GLOSSARY OF INDUSTRY TERMS

180 Deal: A record deal in which the record company takes a percentage of your record sales plus one other income stream

270 Deal: A record deal in which the record company takes a percentage of your record sales plus two other income streams

360 Deal: A record deal in which the record company takes a percentage from not only your record sales, but every other income stream involved in your career. Because they are taking from more areas, the percentages they deduct are typically lower.

A&R (Artist & Repertoire): Department or ‘scout’ who finds talent for the record company (either by attending shows or researching online) and guides them in creating an original sound

Active Interest: If you sign with a major record company, they will have publishing and distribution companies that they either own or partner with. If they “strongly recommend” them and you decide to take them up on it, they now have an “active interest” in your deals; This means they make the deal for you and give you your percentage once the deal is complete

Administration Rights: This typically refers to the right to shop songs and other forms of media around to potential buyers and licensees

Advance: A lump some of money paid to the artist for things like gear and recording costs. These expenses are usually recouped through your royalties in a record deal.

AFM (American Federation for Musicians): A labor union representing professional musicians in the US and Canada

Agent: A person who aids in booking gigs for the artist, usually for a negotiated percentage of the profits.

Album Cycles: Instead of terms of years, most record contracts are now negotiated in terms of 'album cycles'; For example, the term for which you have a personal manager on your team may be 2 album cycles, and their commission gets reduced after the release of the second album.

All-In: An All-In royalty rate is a royalty negotiation in which the percentage given to the artist (by the record company) will be split between the producer and artist, depending on their cut.

American Music Awards: Fan-voted music awards show founded in 1973 by American radio and TV personality Dick Clark

ASCAP: A non-profit performing rights organization

Audit: An inspection of an individual’s or organization’s accounts (an artist can and should audit it’s record company via their entertainment lawyer)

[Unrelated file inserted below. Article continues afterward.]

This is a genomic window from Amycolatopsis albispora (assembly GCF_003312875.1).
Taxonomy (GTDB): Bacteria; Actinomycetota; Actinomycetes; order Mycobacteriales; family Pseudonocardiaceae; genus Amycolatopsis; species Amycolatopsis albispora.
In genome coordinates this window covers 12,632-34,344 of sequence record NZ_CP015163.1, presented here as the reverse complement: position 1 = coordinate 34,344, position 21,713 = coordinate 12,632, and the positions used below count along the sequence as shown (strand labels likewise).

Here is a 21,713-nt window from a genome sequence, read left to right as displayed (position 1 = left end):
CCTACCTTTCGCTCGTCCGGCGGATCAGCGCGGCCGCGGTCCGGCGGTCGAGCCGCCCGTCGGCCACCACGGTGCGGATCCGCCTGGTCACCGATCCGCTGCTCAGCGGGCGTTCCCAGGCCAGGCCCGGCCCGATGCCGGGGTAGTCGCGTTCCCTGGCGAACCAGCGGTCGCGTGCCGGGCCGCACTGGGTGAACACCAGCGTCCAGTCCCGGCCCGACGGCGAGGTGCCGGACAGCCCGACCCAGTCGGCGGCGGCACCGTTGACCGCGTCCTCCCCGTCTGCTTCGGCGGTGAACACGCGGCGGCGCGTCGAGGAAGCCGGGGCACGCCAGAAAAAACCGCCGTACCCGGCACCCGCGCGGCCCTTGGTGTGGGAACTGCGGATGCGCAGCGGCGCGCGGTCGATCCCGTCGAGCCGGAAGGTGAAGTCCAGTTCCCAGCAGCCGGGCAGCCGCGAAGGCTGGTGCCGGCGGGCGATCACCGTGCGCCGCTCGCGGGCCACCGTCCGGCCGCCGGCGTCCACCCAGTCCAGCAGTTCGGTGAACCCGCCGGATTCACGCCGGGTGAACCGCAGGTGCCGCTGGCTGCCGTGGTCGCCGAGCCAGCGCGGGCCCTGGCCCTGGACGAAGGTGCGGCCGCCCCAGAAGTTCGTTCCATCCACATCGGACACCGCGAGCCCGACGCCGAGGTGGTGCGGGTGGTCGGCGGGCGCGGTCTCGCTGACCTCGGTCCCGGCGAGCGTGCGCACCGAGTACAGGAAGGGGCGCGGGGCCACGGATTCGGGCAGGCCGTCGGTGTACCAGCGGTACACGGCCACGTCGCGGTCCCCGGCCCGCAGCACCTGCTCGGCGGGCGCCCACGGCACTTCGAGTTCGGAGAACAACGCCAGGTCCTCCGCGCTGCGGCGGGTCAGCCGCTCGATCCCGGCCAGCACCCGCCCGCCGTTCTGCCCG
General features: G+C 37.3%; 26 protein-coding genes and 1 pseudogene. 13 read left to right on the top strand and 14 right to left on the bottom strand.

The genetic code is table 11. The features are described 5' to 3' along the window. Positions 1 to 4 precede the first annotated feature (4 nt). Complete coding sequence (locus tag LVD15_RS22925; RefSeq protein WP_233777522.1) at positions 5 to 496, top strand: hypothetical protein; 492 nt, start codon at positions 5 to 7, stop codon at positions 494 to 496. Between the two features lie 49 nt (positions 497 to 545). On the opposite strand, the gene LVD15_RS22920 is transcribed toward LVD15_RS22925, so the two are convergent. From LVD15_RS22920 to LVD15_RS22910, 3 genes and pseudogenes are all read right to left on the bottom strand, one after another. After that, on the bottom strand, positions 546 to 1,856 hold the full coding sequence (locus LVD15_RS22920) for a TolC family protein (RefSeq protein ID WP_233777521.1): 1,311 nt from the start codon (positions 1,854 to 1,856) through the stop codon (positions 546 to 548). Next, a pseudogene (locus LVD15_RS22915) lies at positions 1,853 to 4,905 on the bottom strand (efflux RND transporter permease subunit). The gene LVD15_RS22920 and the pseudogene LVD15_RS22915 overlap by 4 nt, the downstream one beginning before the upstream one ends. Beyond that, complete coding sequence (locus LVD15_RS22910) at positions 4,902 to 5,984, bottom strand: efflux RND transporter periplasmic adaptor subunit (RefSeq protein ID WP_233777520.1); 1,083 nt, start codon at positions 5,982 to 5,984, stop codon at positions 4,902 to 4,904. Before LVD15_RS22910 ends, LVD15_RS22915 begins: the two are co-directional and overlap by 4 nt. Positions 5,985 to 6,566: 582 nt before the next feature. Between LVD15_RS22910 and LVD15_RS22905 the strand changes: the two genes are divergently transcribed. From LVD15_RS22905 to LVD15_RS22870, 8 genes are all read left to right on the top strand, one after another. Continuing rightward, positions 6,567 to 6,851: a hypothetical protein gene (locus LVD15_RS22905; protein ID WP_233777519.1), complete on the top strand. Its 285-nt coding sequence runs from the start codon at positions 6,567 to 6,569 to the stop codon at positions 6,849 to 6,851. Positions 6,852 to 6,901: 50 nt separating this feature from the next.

Audio Home Recording Act (1992): An act that allowed digital recording formats to be released without being held responsible for copyright infringement

Bandsintown:  Music site founded in 2007 that was designed as a tool for artists to better connect with their fans. Bands and artists of various sizes can post their live appearance dates on the website as larger promotion 

Blanket License: A license purchased by nightclubs, bars, and larger streaming services that allow them to play a wide collection of music works by artists who share in the contract terms.

BMI: A non-profit performing rights organization

BPD (Base Price to Dealers): Same as PPD; This is the monetary value of a single record when it is sold to a box or record store by the record company. Your royalty as an artist is based off of this (ex. If your royalty rate is 10% of PPD and your album costs $10, you get $1 for every record sold)

Budget: A set amount of money that defines how much you are able to spend over a certain period of time (ex. A ‘recording budget’ is a limited dollar amount for exactly how much you can spend to record an album in the studio)

Business Manager: An artist may handle a business manager to handle their finances

Canadian Country Music Association: Member-based organization committed to the promotion and aid of Canadian Country Music (Non-for-profit; founded in 1976)

Christian Copyright Solutions: One of the largest christian licensing organizations that allows churches to play religious copyrighted material through partnerships with ASCAP, BMI and SESAC

Clause: A minor stipulation in a contract that further explains or specifies extenuating circumstances within a negotiated deal point

CMRRA (Canadian Musical Reproduction Rights Agency): Agency that acts much like US performing rights organizations in that they license out songs to organizations who wish to create reproductions of those songs- based in Toronto